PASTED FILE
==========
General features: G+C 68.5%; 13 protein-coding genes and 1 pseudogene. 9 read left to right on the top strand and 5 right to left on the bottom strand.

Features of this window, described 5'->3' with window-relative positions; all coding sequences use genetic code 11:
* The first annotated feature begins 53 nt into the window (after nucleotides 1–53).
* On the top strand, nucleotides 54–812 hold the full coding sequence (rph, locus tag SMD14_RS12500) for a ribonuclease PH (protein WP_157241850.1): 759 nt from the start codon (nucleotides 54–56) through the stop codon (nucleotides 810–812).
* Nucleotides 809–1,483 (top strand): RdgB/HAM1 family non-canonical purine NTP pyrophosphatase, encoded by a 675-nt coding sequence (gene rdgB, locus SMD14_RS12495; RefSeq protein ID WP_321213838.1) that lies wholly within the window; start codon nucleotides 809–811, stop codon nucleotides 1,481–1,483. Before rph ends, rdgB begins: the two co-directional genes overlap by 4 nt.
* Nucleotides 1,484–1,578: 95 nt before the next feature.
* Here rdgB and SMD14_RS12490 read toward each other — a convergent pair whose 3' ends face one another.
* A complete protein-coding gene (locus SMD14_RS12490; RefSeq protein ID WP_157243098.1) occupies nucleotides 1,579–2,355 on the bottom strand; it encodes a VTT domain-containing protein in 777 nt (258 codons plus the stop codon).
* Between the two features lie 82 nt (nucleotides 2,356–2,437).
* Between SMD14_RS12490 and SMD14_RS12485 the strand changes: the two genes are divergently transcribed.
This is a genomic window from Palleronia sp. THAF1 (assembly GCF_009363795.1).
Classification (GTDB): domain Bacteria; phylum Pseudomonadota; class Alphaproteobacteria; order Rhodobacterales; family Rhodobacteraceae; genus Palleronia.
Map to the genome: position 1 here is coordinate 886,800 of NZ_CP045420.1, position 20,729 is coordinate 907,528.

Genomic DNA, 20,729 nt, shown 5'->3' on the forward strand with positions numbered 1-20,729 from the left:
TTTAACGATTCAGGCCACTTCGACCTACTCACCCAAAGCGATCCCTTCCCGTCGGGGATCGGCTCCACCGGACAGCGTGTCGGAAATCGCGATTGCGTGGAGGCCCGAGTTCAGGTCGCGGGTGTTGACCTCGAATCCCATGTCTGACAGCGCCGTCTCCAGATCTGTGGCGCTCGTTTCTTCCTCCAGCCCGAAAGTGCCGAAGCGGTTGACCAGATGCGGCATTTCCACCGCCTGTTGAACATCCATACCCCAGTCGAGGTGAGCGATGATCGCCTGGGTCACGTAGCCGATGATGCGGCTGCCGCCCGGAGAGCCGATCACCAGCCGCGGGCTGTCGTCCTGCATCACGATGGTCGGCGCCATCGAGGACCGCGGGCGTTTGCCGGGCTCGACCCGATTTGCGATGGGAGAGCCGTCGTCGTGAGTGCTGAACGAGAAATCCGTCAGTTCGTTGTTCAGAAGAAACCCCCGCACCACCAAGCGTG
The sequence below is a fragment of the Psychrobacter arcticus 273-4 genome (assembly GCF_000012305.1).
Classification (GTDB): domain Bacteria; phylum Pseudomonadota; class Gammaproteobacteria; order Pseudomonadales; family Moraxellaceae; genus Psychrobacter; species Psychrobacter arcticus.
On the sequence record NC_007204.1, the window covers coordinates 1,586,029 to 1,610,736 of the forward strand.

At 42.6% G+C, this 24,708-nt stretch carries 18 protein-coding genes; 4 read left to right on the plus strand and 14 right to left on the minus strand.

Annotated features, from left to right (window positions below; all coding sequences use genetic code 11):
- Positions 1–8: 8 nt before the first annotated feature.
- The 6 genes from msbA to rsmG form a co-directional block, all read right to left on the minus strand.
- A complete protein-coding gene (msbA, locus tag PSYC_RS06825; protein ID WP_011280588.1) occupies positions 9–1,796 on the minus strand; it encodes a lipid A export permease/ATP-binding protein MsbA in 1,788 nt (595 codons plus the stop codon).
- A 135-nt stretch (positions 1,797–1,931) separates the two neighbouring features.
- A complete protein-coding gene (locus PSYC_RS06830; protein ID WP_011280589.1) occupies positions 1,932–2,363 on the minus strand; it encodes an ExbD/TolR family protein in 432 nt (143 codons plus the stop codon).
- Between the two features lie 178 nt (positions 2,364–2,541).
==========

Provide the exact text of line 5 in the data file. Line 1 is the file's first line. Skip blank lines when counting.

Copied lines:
* Nucleotides 809–1,483 (top strand): RdgB/HAM1 family non-canonical purine NTP pyrophosphatase, encoded by a 675-nt coding sequence (gene rdgB, locus SMD14_RS12495; RefSeq protein ID WP_321213838.1) that lies wholly within the window; start codon nucleotides 809–811, stop codon nucleotides 1,481–1,483. Before rph ends, rdgB begins: the two co-directional genes overlap by 4 nt.